What Neighborhood Industrial looks like
Back to the thought about a fish packing plant in Laurelhurst for a second. That it even needs to be said that fish packing is not an acceptable industry for residential areas shows how broken our discussion of industrial uses has become. That we have defined “industry” so broadly as to encompass everything from chocolate making through uranium factories gives us a perspective on why it’s important to break down these distinctions and address the issues, not the image.
Neighborhood industrial looks like the stuff we’re doing in our homes, from cooking and exercise through work and hobbies. The change is that we are allowed to make space for those activities to be larger and become a part of the community. That can happen in a building like this:
The ground level taproom is the chaperone use, and it shares front wall space with access to the residential areas. Behind the taproom, the building can accommodate a much higher ceiling for the actual brewery. The recessed foundation floor allows the brewery equipment to sit on solid ground and have extra height. Shared community space above the brewing area further shields residences from noise.
A steel mill will not fit in this building. But a couple of very specific types of neighborhood industry can. Good design combined with management plans, split block averaging, and chaperone uses can allow our neighborhoods to reflect the varied and vibrant uses that are locked into our homes. These spaces can fit four types of industry:
We may not think of a candy kitchen or an artisan soap shop as manufacturing. However, once they automate part of their process–a taffy puller, a wrapping machine–the zoning ordinance kicks these businesses into lite manufacturing and industrial zoning. Any negative impacts of small manufacturing can be easily mitigated by a chaperone use and a management plan. The front of the house chaperone use–the candy store, the smelly bath shop–fits on the block. What happens behind the scenes can be monitored by more competent regulators than zoning allows. And yes, breweries with restaurants and taprooms fit here and getting more beer in my neighborhood is really the goal of this argument.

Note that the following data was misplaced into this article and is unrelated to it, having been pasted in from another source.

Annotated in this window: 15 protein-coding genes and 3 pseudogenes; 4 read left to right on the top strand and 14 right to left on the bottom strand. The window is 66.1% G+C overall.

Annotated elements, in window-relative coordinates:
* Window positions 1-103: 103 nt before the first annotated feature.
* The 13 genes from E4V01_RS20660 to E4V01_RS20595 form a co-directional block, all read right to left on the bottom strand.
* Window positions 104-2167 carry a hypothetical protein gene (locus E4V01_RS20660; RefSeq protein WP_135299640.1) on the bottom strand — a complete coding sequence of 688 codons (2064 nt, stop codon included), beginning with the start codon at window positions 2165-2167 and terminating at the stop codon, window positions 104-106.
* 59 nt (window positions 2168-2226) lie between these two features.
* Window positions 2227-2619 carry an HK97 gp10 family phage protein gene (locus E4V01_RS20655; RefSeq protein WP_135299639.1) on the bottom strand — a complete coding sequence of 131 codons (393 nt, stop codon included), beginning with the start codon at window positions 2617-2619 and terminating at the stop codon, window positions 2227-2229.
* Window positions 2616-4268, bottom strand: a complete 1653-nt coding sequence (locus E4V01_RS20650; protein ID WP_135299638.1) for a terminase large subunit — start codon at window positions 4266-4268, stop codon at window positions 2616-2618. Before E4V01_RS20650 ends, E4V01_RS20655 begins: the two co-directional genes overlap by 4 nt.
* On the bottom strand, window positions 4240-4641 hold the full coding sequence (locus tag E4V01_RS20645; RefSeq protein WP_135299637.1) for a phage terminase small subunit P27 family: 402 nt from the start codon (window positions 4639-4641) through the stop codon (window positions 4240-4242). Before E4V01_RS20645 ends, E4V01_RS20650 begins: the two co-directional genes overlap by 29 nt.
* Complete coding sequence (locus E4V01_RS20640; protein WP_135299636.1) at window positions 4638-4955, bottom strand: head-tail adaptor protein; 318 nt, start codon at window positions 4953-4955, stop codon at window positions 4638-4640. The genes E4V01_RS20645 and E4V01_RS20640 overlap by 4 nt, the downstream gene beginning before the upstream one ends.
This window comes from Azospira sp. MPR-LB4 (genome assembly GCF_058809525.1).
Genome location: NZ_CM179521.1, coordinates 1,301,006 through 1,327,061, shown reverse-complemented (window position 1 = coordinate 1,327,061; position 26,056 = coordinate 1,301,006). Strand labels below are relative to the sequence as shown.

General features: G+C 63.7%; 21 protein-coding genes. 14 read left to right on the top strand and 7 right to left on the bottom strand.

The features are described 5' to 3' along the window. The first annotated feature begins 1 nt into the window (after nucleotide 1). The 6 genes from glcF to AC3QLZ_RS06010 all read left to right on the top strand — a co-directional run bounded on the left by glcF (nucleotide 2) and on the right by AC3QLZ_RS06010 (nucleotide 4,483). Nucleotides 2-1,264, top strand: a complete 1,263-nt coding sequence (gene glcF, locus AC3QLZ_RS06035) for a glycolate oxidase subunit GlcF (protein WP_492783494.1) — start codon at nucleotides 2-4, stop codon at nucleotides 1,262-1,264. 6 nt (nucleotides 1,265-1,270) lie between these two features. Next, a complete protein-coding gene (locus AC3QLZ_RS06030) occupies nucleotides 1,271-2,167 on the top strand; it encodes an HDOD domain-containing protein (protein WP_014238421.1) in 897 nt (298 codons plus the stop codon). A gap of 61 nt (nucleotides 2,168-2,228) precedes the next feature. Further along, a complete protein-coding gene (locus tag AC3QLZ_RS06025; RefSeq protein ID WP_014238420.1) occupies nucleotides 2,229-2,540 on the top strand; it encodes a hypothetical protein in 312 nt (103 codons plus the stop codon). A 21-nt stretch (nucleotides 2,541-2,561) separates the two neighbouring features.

Modern automation does not automatically equate to noise and disruptive traffic. Hobbyists have computerized cutting machines and 3D printers in their garages. They’re using them to create everything from robotic arms to personalized bobbleheads. Today’s machines are a tool, just like a box of chisels. Mechanization has a place in neighborhoods and should not bump manufacturers out of flexible, local workspaces. Even the largest manufacturers in the world are building medical devices in buildings that resemble offices. Smart manufacturing looks like the GM plant in Kokomo, Indiana that’s manufacturing respirators.
Distribution in residential areas could look like the original Amazon headquarters. Or it could look like the Amazon brick-and-mortar stores, with a bookstore or robodega as a chaperone use connected to a behind-the-scenes miniwarehouse that can double as a local distribution hub. Localization becomes more pertinent in a post-Covid landscape as we find centralized distribution centers too large to clean or staffs too large to protect. A mesh of smaller hubs covering the entire city would be resilient even if one or more had to close for disinfecting.
Distribution may end up being a larger business than the storefront, an inversion that is currently forbidden for accessory uses. But inversion would be a good thing if it allows for shorter trips by smaller delivery vehicles in a organization that is not broken when a pandemic takes out a central hub.
Arts and Recreation
Recreational uses are the most incidental industrial establishments. Zoning fails to create areas large enough to accommodate their footprints outside of industrial zones. This pushes the uses away from the folks that use them. We also shove art space into industrial zones as a nod to the pioneer culture of artists, taking over abandoned buildings and becoming the vanguard for gentrification. Both should be welcomed back into our residential areas. Split block averaging will move away from the thin gerrymandered zones that are less than a single lot wide. Flexible footprints and modified interior spaces can allow for varied uses like galleries, specialty gyms, or bowling alleys to move closer to their customers.
The upshot of these four neighborhood industrial uses is that residential zones should look a lot like the residential uses we already have. Take for example all of the features that are in this single residence in downtown San Francisco, from the bat-cave garage and car elevator, to the oversized kitchen and secondary catering kitchen, through the art gallery, and out to the detached sauna/gym/office.
Incorporating industrial uses in our neighborhoods departs from this single-family monstrosity in only one way: neighborhood industrial benefits the community. Our communities are better with more industry and less of these absurd, insular fortresses.
But the bat-cave does perform one service. It illustrates the farce of a zoning ordinance always deferring to single-family detached housing. An ordinance that allows every insane personal luxury, but does not afford the same flexibility to the community at large, is necessarily a failure. That, among some other things, is why we need to reintroduce industry to our residential neighborhoods. I will cover those next week in the final installment of this series.
Ray Dubicki is a stay-at-home dad and parent-on-call for taking care of general school and neighborhood tasks around Ballard. This lets him see how urbanism works (or doesn’t) during the hours most people are locked in their office. He is an attorney and urbanist by training, with soup-to-nuts planning experience from code enforcement to university development to writing zoning ordinances. He enjoys using PowerPoint, but only because it’s no longer a weekly obligation.